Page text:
Greg Gourley, director of New Americans of Washington raises concerns regarding felons permanently losing their right to vote (“Too many felons have lost right to vote,” Nov. 25.) In addressing part of his column to Gov. Gary Locke, he seems to suggest that felons in Washington state are never again allowed to vote. Mr. Gourley, then, should be pleased to hear that Washington state does provide for the discharge and restoration of the rights to vote and hold public office, provided the offender has completed all sentence requirements, including matters such as full restitution to the victim and payment for the cost of their supervision. The right to bear firearms is not restored. As a community corrections officer for the Washington state Department of Corrections, I process hundreds of such discharges every year for the many offenders who don’t make the news, because they are successful in turning their lives around.
The state Legislature and the governor, in their wisdom, have enacted just the kind of legislation that Mr. Gourley and his organization should fight for in other states. It would seem he should join with the governor and Legislature as partners in the goal of returning successful offenders to the community.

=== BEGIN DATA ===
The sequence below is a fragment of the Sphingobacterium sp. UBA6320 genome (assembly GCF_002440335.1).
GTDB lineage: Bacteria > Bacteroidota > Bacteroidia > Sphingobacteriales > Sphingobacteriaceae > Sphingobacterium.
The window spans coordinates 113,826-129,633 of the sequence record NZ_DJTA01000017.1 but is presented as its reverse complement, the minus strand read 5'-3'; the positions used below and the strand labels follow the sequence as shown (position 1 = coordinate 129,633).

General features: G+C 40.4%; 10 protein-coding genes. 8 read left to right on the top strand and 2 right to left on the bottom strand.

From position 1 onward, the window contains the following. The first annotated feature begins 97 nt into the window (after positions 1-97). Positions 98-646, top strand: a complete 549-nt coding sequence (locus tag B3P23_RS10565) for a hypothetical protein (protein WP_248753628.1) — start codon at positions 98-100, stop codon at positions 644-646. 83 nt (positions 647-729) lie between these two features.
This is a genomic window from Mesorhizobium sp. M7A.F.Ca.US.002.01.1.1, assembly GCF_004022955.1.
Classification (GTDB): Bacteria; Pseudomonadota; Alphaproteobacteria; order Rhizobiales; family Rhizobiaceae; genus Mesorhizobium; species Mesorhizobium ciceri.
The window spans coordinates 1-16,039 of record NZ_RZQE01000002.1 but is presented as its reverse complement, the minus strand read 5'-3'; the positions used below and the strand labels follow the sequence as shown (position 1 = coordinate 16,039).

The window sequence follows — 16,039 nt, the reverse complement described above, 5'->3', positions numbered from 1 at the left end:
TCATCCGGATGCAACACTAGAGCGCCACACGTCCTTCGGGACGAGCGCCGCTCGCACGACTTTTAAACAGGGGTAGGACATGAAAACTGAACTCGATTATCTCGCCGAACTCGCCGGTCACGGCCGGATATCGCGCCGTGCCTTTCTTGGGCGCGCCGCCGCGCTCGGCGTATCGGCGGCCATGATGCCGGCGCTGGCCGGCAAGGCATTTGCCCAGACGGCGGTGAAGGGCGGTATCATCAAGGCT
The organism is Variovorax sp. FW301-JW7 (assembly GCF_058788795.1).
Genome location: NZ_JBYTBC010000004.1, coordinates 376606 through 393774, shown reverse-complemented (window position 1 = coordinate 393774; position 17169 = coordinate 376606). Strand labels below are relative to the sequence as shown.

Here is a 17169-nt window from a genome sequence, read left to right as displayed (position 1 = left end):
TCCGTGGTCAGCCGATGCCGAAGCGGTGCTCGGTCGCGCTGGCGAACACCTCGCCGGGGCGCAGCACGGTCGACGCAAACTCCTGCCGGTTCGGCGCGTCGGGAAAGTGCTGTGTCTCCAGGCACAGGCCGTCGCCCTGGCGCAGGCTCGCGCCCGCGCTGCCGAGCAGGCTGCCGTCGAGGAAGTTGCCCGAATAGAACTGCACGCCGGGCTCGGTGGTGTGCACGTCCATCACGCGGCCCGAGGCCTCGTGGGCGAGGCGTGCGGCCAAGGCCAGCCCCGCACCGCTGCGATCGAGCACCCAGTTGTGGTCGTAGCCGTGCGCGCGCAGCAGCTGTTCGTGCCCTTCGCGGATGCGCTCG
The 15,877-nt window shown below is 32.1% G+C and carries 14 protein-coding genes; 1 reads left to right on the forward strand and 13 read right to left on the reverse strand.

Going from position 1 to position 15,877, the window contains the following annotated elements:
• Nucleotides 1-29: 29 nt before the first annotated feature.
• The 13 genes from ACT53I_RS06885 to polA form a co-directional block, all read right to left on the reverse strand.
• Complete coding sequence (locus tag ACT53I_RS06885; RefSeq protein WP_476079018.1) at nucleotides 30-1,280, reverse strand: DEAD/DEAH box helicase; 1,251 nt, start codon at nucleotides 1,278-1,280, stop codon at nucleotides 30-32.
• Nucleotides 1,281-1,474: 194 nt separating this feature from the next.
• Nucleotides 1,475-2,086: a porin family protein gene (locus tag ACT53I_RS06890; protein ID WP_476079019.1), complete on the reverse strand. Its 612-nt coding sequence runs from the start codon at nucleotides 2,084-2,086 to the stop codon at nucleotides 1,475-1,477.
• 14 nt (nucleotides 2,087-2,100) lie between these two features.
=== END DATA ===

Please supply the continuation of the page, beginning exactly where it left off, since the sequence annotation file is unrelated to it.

Washington state even provides for the “vacation of record,” which is our equivalent of a pardon discussed by Mr. Gourley. As the House Bill Report 1392 noted during the last session, “Vacation of record has the effect of removing all ‘penalties and disabilities’ that resulted from the offense.” Further details can be found in House Bill Report 1392 which is available through the Legislature section of the state’s Web site, www.access.wa.gov.
Citizens will be pleased to know that the “vacation of record” is severely limited, taking into consideration the nature of the original offense. Offenders requesting a vacation of record must demonstrate law abiding behavior for five to 10 years, depending on the level of their original offense. Furthermore, offenders with violent crimes against people do not qualify for vacation of record, not ever. On balance, it appears that Washington state’s approach, compared to so many other states, is quite enlightened, considering the need to reintegrate offenders into a meaningful role in society, along with recognizing those other offenders whose crime’s seriousness mitigates against a full pardon, ever.
Editor’s note: The writer is a member of The Herald’s advisory council.
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